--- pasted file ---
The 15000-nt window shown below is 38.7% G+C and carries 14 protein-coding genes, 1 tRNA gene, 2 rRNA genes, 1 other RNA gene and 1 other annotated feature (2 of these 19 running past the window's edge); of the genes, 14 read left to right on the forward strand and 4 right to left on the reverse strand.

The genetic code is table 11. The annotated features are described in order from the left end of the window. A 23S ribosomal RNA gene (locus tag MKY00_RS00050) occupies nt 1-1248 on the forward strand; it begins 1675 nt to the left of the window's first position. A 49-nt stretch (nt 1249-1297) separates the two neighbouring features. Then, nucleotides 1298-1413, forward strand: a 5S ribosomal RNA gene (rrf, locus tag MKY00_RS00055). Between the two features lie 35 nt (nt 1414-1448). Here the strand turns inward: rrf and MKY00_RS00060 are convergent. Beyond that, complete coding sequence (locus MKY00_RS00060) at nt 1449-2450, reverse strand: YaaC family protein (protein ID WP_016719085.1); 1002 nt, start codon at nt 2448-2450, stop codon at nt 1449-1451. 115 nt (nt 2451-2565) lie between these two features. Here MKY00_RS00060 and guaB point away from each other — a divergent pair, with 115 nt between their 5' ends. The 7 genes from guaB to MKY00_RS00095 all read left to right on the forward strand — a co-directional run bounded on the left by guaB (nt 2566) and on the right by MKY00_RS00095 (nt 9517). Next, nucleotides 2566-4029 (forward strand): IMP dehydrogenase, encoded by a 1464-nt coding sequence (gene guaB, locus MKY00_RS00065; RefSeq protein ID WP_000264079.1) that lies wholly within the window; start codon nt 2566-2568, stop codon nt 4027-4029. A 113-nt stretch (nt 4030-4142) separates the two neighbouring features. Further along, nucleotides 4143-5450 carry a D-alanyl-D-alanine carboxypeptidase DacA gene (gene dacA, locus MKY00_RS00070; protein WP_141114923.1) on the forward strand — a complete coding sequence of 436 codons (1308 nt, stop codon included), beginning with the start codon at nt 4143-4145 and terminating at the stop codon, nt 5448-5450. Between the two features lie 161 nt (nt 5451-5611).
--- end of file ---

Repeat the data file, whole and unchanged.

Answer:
The 15000-nt window shown below is 38.7% G+C and carries 14 protein-coding genes, 1 tRNA gene, 2 rRNA genes, 1 other RNA gene and 1 other annotated feature (2 of these 19 running past the window's edge); of the genes, 14 read left to right on the forward strand and 4 right to left on the reverse strand.

The genetic code is table 11. The annotated features are described in order from the left end of the window. A 23S ribosomal RNA gene (locus tag MKY00_RS00050) occupies nt 1-1248 on the forward strand; it begins 1675 nt to the left of the window's first position. A 49-nt stretch (nt 1249-1297) separates the two neighbouring features. Then, nucleotides 1298-1413, forward strand: a 5S ribosomal RNA gene (rrf, locus tag MKY00_RS00055). Between the two features lie 35 nt (nt 1414-1448). Here the strand turns inward: rrf and MKY00_RS00060 are convergent. Beyond that, complete coding sequence (locus MKY00_RS00060) at nt 1449-2450, reverse strand: YaaC family protein (protein ID WP_016719085.1); 1002 nt, start codon at nt 2448-2450, stop codon at nt 1449-1451. 115 nt (nt 2451-2565) lie between these two features. Here MKY00_RS00060 and guaB point away from each other — a divergent pair, with 115 nt between their 5' ends. The 7 genes from guaB to MKY00_RS00095 all read left to right on the forward strand — a co-directional run bounded on the left by guaB (nt 2566) and on the right by MKY00_RS00095 (nt 9517). Next, nucleotides 2566-4029 (forward strand): IMP dehydrogenase, encoded by a 1464-nt coding sequence (gene guaB, locus MKY00_RS00065; RefSeq protein ID WP_000264079.1) that lies wholly within the window; start codon nt 2566-2568, stop codon nt 4027-4029. A 113-nt stretch (nt 4030-4142) separates the two neighbouring features. Further along, nucleotides 4143-5450 carry a D-alanyl-D-alanine carboxypeptidase DacA gene (gene dacA, locus MKY00_RS00070; protein WP_141114923.1) on the forward strand — a complete coding sequence of 436 codons (1308 nt, stop codon included), beginning with the start codon at nt 4143-4145 and terminating at the stop codon, nt 5448-5450. Between the two features lie 161 nt (nt 5451-5611).